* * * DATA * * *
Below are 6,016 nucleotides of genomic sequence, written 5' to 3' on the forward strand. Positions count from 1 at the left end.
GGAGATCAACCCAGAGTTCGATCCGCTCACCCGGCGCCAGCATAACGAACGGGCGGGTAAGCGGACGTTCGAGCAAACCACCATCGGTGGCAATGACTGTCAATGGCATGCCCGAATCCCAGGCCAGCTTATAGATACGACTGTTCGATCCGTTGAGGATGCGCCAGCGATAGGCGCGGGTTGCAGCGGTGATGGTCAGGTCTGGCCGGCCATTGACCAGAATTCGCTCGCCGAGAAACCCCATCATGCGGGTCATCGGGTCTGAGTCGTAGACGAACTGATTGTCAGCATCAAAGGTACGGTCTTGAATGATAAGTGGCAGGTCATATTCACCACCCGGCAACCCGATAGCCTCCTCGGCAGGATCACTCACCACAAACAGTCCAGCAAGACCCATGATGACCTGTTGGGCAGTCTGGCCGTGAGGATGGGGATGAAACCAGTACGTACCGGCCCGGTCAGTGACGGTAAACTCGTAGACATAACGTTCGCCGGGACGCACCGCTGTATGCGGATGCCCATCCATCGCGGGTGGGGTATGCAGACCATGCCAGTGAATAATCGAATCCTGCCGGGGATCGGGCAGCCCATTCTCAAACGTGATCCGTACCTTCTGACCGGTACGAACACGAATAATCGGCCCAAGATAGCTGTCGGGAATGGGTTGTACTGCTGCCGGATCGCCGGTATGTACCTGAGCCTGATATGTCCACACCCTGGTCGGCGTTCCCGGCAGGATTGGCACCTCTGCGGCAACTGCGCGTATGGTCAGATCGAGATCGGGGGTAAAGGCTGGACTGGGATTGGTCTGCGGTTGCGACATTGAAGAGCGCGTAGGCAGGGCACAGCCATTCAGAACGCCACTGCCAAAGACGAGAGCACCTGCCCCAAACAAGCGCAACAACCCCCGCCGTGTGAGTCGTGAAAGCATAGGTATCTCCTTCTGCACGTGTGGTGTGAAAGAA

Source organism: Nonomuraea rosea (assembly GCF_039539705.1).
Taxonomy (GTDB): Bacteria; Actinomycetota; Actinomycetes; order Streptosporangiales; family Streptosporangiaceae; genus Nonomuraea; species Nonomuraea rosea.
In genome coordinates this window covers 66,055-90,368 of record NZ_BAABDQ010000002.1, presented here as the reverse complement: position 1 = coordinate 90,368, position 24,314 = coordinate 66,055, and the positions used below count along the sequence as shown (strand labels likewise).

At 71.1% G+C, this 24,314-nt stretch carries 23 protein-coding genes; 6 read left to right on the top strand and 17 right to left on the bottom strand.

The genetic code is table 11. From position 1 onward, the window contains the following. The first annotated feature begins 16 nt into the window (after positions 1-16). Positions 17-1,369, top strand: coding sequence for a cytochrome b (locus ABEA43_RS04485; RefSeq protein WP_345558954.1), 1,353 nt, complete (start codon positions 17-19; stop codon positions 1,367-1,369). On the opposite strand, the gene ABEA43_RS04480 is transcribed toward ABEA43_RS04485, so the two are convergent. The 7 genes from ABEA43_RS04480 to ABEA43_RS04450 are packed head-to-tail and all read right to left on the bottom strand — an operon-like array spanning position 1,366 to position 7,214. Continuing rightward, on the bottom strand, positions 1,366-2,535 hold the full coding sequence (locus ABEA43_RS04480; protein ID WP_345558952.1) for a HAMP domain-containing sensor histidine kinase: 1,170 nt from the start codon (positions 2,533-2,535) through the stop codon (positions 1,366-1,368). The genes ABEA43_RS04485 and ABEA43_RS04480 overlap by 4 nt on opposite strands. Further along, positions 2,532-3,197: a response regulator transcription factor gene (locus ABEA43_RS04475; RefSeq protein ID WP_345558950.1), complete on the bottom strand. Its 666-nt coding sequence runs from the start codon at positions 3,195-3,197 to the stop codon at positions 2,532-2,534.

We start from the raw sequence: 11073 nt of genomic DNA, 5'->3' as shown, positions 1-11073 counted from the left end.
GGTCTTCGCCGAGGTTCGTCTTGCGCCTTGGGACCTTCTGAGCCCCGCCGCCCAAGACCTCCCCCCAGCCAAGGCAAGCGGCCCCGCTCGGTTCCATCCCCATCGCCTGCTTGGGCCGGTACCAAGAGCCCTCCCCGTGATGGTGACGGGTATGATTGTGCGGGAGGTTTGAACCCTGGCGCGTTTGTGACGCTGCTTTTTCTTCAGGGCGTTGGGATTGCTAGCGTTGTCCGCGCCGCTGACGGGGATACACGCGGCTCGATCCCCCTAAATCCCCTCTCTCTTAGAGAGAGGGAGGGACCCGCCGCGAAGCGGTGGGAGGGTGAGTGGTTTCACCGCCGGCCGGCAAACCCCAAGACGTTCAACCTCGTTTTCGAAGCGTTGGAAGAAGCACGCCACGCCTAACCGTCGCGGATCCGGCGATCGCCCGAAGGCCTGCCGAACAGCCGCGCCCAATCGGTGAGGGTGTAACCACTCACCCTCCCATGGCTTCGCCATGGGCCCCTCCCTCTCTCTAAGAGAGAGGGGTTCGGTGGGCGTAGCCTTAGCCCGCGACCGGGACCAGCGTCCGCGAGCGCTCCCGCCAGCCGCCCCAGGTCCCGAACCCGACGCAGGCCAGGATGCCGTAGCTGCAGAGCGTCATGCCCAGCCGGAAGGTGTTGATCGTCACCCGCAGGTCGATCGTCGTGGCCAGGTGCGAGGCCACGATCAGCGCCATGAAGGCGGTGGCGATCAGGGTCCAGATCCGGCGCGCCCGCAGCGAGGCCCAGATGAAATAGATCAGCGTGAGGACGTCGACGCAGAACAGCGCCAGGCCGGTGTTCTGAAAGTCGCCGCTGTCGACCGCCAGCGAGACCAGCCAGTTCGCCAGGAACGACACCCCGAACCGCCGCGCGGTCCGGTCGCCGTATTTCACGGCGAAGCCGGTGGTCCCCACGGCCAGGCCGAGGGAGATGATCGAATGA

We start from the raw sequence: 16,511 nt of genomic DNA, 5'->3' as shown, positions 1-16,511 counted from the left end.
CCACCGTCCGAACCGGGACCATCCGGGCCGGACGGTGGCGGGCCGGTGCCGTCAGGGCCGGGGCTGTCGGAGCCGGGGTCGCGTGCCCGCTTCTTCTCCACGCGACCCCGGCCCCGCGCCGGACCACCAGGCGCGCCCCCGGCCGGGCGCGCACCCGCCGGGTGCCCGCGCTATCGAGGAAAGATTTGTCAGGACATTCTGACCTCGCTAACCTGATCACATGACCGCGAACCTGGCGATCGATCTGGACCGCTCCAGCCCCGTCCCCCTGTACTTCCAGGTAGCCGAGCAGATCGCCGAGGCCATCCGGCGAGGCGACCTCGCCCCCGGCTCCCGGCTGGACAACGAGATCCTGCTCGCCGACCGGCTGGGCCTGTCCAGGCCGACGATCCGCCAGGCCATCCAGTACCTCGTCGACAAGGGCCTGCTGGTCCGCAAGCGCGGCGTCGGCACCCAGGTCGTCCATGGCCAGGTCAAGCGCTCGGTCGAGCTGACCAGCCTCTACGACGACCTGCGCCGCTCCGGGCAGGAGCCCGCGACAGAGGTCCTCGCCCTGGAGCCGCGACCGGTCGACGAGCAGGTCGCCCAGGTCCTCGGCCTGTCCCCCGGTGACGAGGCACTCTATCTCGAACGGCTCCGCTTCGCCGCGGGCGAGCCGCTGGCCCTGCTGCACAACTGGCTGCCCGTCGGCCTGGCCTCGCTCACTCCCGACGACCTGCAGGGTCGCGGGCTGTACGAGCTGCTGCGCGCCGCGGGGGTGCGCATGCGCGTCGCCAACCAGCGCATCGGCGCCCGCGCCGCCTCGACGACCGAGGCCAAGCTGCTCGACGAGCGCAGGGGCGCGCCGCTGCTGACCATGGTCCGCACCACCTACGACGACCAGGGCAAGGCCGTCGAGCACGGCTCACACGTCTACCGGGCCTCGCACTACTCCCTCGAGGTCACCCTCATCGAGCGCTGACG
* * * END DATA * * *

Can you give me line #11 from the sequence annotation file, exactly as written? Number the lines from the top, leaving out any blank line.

CCACCGTCCGAACCGGGACCATCCGGGCCGGACGGTGGCGGGCCGGTGCCGTCAGGGCCGGGGCTGTCGGAGCCGGGGTCGCGTGCCCGCTTCTTCTCCACGCGACCCCGGCCCCGCGCCGGACCACCAGGCGCGCCCCCGGCCGGGCGCGCACCCGCCGGGTGCCCGCGCTATCGAGGAAAGATTTGTCAGGACATTCTGACCTCGCTAACCTGATCACATGACCGCGAACCTGGCGATCGATCTGGACCGCTCCAGCCCCGTCCCCCTGTACTTCCAGGTAGCCGAGCAGATCGCCGAGGCCATCCGGCGAGGCGACCTCGCCCCCGGCTCCCGGCTGGACAACGAGATCCTGCTCGCCGACCGGCTGGGCCTGTCCAGGCCGACGATCCGCCAGGCCATCCAGTACCTCGTCGACAAGGGCCTGCTGGTCCGCAAGCGCGGCGTCGGCACCCAGGTCGTCCATGGCCAGGTCAAGCGCTCGGTCGAGCTGACCAGCCTCTACGACGACCTGCGCCGCTCCGGGCAGGAGCCCGCGACAGAGGTCCTCGCCCTGGAGCCGCGACCGGTCGACGAGCAGGTCGCCCAGGTCCTCGGCCTGTCCCCCGGTGACGAGGCACTCTATCTCGAACGGCTCCGCTTCGCCGCGGGCGAGCCGCTGGCCCTGCTGCACAACTGGCTGCCCGTCGGCCTGGCCTCGCTCACTCCCGACGACCTGCAGGGTCGCGGGCTGTACGAGCTGCTGCGCGCCGCGGGGGTGCGCATGCGCGTCGCCAACCAGCGCATCGGCGCCCGCGCCGCCTCGACGACCGAGGCCAAGCTGCTCGACGAGCGCAGGGGCGCGCCGCTGCTGACCATGGTCCGCACCACCTACGACGACCAGGGCAAGGCCGTCGAGCACGGCTCACACGTCTACCGGGCCTCGCACTACTCCCTCGAGGTCACCCTCATCGAGCGCTGACG